“Great attorneys who really listen and take the time to know you. They are the best around, and the staff is great.”





When you’re the victim of an accidental injury, there are some glaring misdeeds you must avoid. Take the lessons learned in this real South Carolina Court of Appeals case as a prime example. A car crash victim focused his trial on a neck strain and elbow injuries that his doctor testified permanently injured his arm. The victim himself testified to consistent pain and the loss of his previously active lifestyle, which his wife confirmed in her testimony. However, the jury awarded him only the exact amount of his medical bills, and the Court of Appeals upheld the verdict. Why? The victim broke two basic rules of a successful injury case. 1. HE DIDN’T DO WHAT THE DOCTOR SAID, AND HE DIDN’T DISCUSS TREATMENT HONESTLY. The victim stopped going to physical therapy. He testified the doctor told him he could stop if it didn’t help, so he stopped. But there was no evidence he ever told the doctor he stopped treatment. Because

the evidence reflected he quit treatment without informing the doctor, the jury could conclude his injuries weren’t as severe as he claimed. 2. HIS TESTIMONY SEEMED DISHONEST. The defense attacked the victim by cross-examining him on his memory. He claimed a semiphotographic memory but couldn’t remember a prior lawsuit from a past crash where he alleged permanent neck and back injuries. He didn’t even mention that lawsuit during the discovery process of his current case, which led the judge to instruct the jury they could conclude that the withheld evidence hurt his case. The immense lesson here is this: Tell the truth even if it hurts. If you don’t and the other side finds out, they will crush you with it. Not to mention, they usually find out. As always, if you’ve got a case you need help with, we’re here for you. Call us so you don’t have to wonder if you’re making big mistakes that can hurt your case.

Jeremiah 29:11 “‘For I know the plans I have for you,’ declares the Lord, ‘plans to prosper you and not to harm you, plans to give you hope and a future.’” Proverbs 23:4-5 “Do not wear yourself out to get rich; do not trust your own cleverness. Cast but a glance at riches, and they are gone, for they will surely sprout wings and fly off to the sky like an eagle.” Good News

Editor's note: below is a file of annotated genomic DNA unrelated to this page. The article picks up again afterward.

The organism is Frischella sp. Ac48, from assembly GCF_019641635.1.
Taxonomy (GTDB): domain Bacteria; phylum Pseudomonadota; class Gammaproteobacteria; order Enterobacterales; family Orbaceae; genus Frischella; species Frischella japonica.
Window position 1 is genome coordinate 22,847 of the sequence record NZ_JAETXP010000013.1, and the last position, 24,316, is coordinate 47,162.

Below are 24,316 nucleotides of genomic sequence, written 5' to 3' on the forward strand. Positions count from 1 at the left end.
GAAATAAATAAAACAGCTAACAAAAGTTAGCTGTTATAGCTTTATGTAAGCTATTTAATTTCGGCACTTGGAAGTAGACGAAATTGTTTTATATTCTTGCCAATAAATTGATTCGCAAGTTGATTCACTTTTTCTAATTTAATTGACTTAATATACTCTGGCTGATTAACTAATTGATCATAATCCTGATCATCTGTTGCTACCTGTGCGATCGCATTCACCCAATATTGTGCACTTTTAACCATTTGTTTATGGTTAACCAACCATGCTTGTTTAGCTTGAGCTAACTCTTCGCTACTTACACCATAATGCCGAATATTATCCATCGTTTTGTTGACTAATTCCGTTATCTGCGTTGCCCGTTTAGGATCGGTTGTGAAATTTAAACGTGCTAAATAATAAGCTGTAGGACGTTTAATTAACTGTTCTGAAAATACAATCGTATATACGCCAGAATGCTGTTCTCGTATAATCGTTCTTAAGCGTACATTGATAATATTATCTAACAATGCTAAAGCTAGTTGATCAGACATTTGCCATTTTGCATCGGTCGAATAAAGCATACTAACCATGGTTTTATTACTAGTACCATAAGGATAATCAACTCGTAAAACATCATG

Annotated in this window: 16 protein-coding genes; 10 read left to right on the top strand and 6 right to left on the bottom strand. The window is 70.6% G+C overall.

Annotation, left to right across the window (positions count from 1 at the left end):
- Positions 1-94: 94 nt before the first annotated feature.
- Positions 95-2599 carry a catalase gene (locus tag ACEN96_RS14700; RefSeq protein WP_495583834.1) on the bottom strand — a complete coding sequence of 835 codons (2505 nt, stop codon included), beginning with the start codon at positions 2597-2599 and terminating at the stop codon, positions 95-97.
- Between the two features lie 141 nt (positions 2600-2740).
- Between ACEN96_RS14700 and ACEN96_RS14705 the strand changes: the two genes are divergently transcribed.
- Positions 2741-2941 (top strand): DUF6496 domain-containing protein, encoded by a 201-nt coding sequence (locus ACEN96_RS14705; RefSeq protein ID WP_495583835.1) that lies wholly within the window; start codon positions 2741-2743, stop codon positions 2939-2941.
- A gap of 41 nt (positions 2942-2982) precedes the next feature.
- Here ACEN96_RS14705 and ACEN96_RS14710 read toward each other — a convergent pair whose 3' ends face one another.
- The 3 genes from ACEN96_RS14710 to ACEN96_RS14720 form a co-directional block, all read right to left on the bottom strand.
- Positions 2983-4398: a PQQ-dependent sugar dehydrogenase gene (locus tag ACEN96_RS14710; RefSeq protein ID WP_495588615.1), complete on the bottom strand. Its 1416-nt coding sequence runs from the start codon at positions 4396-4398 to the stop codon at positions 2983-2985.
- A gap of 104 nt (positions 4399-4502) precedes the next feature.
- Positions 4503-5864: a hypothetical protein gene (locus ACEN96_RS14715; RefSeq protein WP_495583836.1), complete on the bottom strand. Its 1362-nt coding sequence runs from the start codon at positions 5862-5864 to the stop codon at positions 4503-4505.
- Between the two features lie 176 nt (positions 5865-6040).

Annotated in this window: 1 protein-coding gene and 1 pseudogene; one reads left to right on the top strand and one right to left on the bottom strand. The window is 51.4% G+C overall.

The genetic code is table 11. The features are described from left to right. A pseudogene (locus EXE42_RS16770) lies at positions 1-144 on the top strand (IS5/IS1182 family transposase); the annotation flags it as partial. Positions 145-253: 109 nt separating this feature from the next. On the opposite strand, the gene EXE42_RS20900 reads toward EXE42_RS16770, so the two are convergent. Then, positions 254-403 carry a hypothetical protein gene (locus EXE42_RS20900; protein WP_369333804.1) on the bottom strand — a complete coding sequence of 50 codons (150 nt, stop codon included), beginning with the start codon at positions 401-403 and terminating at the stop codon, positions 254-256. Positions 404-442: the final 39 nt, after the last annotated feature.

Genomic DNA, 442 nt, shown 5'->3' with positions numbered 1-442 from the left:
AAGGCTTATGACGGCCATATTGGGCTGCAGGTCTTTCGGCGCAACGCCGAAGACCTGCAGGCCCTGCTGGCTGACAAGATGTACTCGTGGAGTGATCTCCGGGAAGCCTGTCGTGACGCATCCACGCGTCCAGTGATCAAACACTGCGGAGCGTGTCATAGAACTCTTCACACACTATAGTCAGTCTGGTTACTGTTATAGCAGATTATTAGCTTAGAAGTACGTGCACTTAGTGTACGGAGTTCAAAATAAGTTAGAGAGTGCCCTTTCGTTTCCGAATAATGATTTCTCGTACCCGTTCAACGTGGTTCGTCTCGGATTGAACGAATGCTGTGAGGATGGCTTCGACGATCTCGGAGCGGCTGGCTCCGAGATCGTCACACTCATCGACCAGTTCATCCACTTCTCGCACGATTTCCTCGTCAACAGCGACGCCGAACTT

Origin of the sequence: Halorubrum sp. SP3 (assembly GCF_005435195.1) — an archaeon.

A traditional New Year’s favorite in the South, Hoppin’ John includes black- eyed peas that are said to represent coins, a sign of prosperity for the coming year. It’s usually served alongside collard greens, which represent cash. HOPPIN’ JOHN


1 smoked ham hock

1 cup dried black-eyed peas

1 medium onion, diced

5–6 cups water

1 cup long-grain white rice

1 dried hot pepper, optional (arbol and Calabrian are great options)


1. Wash and sort peas. 2. In a saucepan, cover peas with water, discarding any that float. 3. Add pepper, ham hock, and onion. Gently boil and cook uncovered, stirring occasionally, until peas are just tender, about 90 minutes. At this point, you should have about 2 cups of liquid remaining. 4. Add rice, cover, drop heat to low, and simmer for 20 minutes, undisturbed. 5. Remove from heat and let steam for an additional 10 minutes, still covered. 6. Remove lid, fluff with a fork, and serve.


Inspired by Epicurious


* This newsletter is intended to educate the public about personal injury, workers’ compensation, criminal defense, and family law issues. You can copy and distribute it as long as you copy the entire newsletter. But the newsletter is not intended to be legal advice; you should ask a lawyer about your specific case. Every case is different, and all case outcomes depend on unique facts and laws.

101 W. St. John St. Suite 206 Spartanburg, SC 29306

INSIDE this issue Don’t Wait for a New Year to Achieve a New You Helping Your Kids Make New Year’s Resolutions Testimonials A Cautionary Tale of an Accidental Injury Case Hoppin’ John Natural Ways to Ease Sinus Congestion





If you no longer want to receive this newsletter, call Pam at 864.582.0416 or email rob@bhollandlawfirm.com .


Nasal congestion can have many different causes, including allergies, colds, or the flu, but the symptoms are often very similar: sinus pressure, headaches, and a stuffed-up nose. This is the result of membranes in your nasal passage becoming irritated and your body responding by producing mucus to try and flush out the irritants. Unfortunately, that response also causes nasal congestion. This is intensified by winter weather when dry air and heaters can further dry out your already irritated nasal passage. So, what is the best way to ease nasal congestion and sinus pressure? Try these at-home remedies that focus on moistening your nasal passage. FLUSH YOUR NASAL PASSAGE Use a saline nasal spray or a nasal irrigator, like a neti pot, to flush and moisturize your nasal passage. These devices flush out allergens and keep your nasal passage moist, easing congestion and preventing further buildup. When using a neti pot or other nasal irrigator, always use sterile, distilled water or water that has been boiled and cooled. MAINTAIN MOISTURE Humidifiers add moisture into the air, creating a more humid environment, and can be especially helpful if you have a forced-air heating system. Try

using a humidifier or vaporizer when you sleep. You may also find a warm compress helps ease congestion: Soak a washcloth in warm water mixed with a couple of drops of eucalyptus essential oil (consult the oil distributor for the exact ratio), then place the washcloth over your nose and cheeks for several minutes. Drinking plenty of water and sleeping upright at night can also help ease further congestion. While over-the-counter decongestants can temporarily help ease congestion, they are not intended for long-term use and may further dry out the nasal passage. Adding and maintaining moisture is the best way to prevent or ease sinus congestion. If the problem persists, talk to your doctor.